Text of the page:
Flowers and seeds of wild fennel

I admit that the licorice like flavor of Fennel seed is one that not everyone is as crazy about as I am. I once happily offered a handful of toasted fennel seed to my brother who after popping them in his mouth, wretched, sent me an accusing glance, and exclaimed “yuck, it tastes like licorice!”. Sorry, Nate, I managed to forget that is a bad thing for some people. So maybe eating them by the handful is a bit much for some. Not for me, I have a serious spice crush on fennel! To me, tomato sauce BEGS for a bit of that sweet, aromatic flavor.

Fennel seed is the fruit of Foeniculum vulgare, a perennial herb in the parsley family. The bulb of the plant, known simply as fennel, has a similar but milder flavor and is wonderfully crunchy much like celery. I love it roasted!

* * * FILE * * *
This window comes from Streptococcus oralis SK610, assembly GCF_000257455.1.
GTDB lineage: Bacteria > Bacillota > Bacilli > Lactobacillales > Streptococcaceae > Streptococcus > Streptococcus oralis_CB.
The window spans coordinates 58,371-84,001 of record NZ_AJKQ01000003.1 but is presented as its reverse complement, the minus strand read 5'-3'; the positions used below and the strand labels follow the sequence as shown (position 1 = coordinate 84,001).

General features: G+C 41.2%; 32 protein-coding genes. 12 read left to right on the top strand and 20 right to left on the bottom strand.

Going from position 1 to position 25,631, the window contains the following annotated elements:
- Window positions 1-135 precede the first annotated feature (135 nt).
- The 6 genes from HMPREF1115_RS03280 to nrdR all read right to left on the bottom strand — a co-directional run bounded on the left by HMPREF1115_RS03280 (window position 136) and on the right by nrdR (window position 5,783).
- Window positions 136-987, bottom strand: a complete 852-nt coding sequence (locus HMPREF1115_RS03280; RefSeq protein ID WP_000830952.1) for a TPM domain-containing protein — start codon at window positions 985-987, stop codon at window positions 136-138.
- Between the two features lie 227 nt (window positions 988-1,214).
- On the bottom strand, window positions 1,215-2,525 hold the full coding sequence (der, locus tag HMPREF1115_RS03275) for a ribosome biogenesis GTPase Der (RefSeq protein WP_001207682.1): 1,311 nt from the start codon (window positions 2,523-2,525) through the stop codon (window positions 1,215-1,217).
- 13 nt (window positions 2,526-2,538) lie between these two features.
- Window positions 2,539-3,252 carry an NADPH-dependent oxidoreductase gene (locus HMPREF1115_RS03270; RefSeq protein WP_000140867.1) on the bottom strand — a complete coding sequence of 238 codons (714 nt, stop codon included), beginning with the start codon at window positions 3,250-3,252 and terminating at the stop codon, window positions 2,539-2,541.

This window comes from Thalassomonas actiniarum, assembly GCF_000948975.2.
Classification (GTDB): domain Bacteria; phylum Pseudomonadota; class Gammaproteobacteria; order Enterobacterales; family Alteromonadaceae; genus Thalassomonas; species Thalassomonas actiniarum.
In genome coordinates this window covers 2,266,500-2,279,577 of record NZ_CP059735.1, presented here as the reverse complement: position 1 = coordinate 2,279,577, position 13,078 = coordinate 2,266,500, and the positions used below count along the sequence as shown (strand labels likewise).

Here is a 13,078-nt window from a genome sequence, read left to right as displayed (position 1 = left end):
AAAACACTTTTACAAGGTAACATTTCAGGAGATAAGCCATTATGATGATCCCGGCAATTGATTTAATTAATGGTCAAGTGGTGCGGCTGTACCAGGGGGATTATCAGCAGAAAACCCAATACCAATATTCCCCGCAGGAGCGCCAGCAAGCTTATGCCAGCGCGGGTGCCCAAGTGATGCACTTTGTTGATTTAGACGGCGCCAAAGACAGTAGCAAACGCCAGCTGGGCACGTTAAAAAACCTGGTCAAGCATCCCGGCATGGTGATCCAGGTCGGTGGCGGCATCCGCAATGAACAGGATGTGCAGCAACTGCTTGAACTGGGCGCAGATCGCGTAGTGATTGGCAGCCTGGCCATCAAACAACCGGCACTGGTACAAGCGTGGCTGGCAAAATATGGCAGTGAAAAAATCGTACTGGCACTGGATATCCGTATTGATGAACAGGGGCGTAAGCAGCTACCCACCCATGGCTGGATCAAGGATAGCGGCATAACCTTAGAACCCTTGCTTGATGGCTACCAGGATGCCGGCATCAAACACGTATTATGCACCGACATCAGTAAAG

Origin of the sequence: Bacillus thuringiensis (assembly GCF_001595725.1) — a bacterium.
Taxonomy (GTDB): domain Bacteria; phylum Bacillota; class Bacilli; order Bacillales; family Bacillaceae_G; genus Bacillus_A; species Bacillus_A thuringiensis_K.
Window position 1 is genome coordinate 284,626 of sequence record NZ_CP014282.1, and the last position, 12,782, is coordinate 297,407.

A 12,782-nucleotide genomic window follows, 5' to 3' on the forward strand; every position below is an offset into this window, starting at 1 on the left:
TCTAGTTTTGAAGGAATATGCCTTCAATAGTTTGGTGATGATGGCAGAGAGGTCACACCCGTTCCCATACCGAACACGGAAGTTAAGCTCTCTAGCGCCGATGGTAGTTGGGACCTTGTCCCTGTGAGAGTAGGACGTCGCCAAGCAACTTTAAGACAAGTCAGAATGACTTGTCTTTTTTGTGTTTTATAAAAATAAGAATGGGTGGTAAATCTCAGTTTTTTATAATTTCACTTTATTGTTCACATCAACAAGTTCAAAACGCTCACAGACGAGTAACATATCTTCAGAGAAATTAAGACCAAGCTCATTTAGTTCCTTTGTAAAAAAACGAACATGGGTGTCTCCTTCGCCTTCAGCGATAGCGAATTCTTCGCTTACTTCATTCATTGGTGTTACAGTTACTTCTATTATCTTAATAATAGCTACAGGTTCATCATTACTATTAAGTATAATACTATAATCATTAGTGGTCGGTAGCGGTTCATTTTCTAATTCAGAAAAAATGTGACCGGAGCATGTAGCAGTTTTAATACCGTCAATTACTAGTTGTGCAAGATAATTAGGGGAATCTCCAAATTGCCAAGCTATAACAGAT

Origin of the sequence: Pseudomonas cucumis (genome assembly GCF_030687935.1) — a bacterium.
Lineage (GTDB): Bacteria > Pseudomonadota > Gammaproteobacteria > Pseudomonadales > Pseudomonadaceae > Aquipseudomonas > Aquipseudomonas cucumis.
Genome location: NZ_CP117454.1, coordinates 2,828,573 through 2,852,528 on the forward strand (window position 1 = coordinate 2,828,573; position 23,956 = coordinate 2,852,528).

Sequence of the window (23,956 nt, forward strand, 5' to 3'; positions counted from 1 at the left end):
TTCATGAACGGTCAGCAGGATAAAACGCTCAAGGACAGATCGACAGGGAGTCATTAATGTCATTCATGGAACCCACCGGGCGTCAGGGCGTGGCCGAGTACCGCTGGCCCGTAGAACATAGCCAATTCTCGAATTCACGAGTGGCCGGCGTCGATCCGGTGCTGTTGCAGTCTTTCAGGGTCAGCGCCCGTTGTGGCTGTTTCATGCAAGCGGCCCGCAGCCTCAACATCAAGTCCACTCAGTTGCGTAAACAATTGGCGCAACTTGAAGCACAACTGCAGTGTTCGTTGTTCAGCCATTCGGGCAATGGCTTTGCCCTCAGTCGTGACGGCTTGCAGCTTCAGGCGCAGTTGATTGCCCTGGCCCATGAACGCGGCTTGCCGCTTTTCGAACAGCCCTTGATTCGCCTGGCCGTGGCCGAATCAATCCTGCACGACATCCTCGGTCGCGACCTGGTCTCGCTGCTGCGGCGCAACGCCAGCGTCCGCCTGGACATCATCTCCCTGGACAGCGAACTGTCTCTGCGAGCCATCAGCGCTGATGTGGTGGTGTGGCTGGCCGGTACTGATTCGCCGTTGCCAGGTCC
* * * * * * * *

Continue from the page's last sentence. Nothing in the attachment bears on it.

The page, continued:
Aside from the flavor I love fennel for its medicinal properties. It is the ultimate digestive aid.
Fennel contains the volatile oil anethole which stimulates digestive juices, reduces inflammation of the stomach and intestines and helps nutrients to absorb. It also contains aspartic acid, which helps relieve gas.

Fennel is a galactagogue, which means it helps to promote lactation and increase milk supply. The stomach calming properties of fennel can transfer to the milk and help to calm the belly of a colicky infant.

spice hearts

Another interesting property of fennel that is a bit more fun is that due to high levels of phytoestrogens it is considered to be a female aphrodisiac. Adding a little Fennel seed (or cooking with the bulb- or both!) to your valentines day dinner just might boost your mood for love. At the very least it will be delicious and you won’t need to pop an antacid.

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